But what also fascinated me was countless women's undoubted enthusiasm for Zuma. Living in my field site, Mandeni, KwaZulu-Natal, in April 2006 during the rape trial, I spoke with numerous isiZulu speakers about the leader; conversations were especially pertinent because he hailed from Nkandla, a rural area only some seventy kilometers to the northwest. In contrast to dominant criticisms, many women I knew told me that Zuma was a respectable man and celebrated the fact that he had several wives. This sentiment was repeated across the country.
Subsequent events were to show that public adulation for Zuma had limits, if these could also be framed in terms of a gendered sense of respectability. In early 2010 it came to light that he had fathered a child out of wedlock with the thirty-nine-year-old daughter of a prominent soccer administrator. Facing sustained criticism, he was forced to apologize publicly.
Nevertheless, the undoubted support of many women for the Zunami provides a revealing entry point into gender in the midst of an AIDS pandemic. Zuma's court testimony in 2006 is a good place to start; it imparts some subtle clues as to his esteem and, by association, the intricate gendering of the South African postcolony. More than simply a titanic struggle between men and women or rights and tradition, the trial represented something of a meeting point for divergent meanings of gender and intimacy.
Consider first Zuma's statement that he had offered to pay ilobolo (bridewealth) to marry Khwezi after she accused him of rape. The English-speaking press poured scorn on this statement, but ilobolo enjoys such gravitas that the isiZulu press did not present Zuma's comments in such negative terms. Indeed, to dismiss ilobolo as simply a patriarchal tradition or a sign of the commodification of relationships (i.e., a bribe) is to miss the way it marks respectability—even more so today than formerly because of the rarity of marriage among young, often unemployed, South Africans. As capitalism bit deeper into the twentieth century, ilobolo connected work to kin and wages to love in profoundly important ways.
Commentators also seized on Zuma's use of the phrase "isibaya sikababa wakhe" (her father's cattle kraal) to refer to a woman's genitalia. Yet the term draws meaning not simply because it signifies men's unbridled control over women. The reference to a cattle kraal warns that a daughter's impregnation will reduce the ilobolo cattle a father receives. In the course of my research, many older people used the phrase and some compared it favorably with a brash contemporary youth culture out of which emerged songs with titles such as "Sika Lekhekhe" (literally "cut the cake," where ikhekhe is slang for a woman's genitalia). Zuma's use of the cattle metaphor spoke—rather ironically, given the context —to an era when society valued not simply sexual pleasure nor sexual conquest but childbirth and kinship.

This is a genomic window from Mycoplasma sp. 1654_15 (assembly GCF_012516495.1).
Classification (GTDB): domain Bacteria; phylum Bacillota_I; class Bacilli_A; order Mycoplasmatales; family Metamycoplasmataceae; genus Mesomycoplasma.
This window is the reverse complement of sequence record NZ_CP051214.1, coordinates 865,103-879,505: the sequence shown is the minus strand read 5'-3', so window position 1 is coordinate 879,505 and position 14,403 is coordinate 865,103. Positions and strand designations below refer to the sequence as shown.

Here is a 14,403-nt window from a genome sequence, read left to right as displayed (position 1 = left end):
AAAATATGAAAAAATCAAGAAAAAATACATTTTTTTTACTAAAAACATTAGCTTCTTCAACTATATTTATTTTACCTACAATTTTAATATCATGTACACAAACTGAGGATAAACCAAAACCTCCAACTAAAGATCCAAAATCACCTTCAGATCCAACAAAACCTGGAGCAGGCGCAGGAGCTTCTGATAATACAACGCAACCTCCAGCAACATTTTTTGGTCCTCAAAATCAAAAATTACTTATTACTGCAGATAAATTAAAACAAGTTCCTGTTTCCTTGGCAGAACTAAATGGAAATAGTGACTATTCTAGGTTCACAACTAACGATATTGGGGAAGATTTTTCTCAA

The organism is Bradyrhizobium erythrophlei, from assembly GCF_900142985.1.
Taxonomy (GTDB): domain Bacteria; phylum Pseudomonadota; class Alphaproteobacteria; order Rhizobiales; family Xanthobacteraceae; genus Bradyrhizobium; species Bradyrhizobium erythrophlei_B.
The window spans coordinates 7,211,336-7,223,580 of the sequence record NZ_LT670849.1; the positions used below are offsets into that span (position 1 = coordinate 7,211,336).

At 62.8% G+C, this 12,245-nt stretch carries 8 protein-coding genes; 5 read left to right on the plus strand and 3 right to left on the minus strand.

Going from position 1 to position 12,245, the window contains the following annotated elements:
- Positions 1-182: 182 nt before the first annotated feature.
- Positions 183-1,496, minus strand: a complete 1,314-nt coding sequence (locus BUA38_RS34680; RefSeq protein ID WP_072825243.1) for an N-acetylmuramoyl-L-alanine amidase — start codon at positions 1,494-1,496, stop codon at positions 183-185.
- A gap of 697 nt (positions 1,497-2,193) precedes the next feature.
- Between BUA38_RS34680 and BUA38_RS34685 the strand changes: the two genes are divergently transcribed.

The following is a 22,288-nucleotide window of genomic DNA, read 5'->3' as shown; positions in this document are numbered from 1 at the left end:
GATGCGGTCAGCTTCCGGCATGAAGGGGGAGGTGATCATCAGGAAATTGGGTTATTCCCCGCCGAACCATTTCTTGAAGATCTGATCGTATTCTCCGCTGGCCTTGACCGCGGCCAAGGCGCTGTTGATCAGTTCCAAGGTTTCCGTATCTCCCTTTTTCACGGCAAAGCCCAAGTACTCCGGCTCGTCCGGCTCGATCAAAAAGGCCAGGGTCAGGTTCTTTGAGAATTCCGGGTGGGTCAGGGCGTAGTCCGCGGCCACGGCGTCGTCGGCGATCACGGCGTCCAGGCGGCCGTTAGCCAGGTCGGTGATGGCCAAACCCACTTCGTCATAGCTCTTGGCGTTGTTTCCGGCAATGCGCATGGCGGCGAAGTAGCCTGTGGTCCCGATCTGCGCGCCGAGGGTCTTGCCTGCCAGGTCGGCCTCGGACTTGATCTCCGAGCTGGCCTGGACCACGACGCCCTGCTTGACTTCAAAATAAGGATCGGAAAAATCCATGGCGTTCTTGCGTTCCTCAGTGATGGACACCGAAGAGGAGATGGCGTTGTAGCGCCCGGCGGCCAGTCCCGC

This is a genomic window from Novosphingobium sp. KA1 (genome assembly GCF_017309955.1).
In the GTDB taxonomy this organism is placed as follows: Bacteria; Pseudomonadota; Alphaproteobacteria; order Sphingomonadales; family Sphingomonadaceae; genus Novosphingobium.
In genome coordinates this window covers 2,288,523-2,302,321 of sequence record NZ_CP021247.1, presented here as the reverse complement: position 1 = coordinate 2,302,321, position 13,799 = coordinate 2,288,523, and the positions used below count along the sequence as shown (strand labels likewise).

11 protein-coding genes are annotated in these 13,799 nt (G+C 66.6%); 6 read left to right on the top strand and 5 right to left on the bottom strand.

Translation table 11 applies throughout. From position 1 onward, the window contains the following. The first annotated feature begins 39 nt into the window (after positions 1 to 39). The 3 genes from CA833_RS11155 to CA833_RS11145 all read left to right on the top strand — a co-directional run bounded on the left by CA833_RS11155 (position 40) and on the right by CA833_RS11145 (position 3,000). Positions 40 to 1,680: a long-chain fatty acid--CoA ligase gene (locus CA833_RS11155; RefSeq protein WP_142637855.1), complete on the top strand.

These points might appear trivial in the face of terrible acts of male power in South Africa today. But they provide important glimpses into the quite profound shifts that have taken place in South Africans' intimate lives over the last generation and which I detail throughout this book. This does not in any way assume that sexual violence should not be an important point of focus—obviously it is the most common reading of the rape trial and a major theme in the study of gender and AIDS in South Africa today. But they raise questions about how fundamental shifts in political economy and intimacy are embodied in other ways. The Zuma rape trial certainly represents masculine views on gender and sex—but it also raises important questions about love, children, labor, and kinship.
AIDS and the Political Economy and Geography of Intimacy
This book is an ethnography of one place, Mandeni, KwaZulu-Natal, and presents arguments about why AIDS emerged so quickly in South Africa. In giving considerable attention to gender, I oppose claims by men like Zuma that culture is static by showing how even some of the most celebrated Zulu "traditions" emerged in the colonial period. At the same time, the profound mismatch between criticisms of Zuma and his popularity among many South Africans, including women, suggests that we must sharpen our analysis still further. To this end, I combine ethnography and history to illuminate the deep connections between political economy and intimacy—a broader term than sex that extends analysis into fertility, love, marriage, and genital pleasure. This allows me, in turn, to argue that profound recent transformations in intimacy at a time of chronic unemployment and reduced marriage rates must be taken more seriously. The key question then is not whether gender is central to understanding AIDS but how the pandemic is gendered. This story is centered on one of the areas worst affected by HIV in the world: in 2008 a shocking 39 percent of women tested positive for HIV in antenatal clinics in the KwaZulu-Natal province.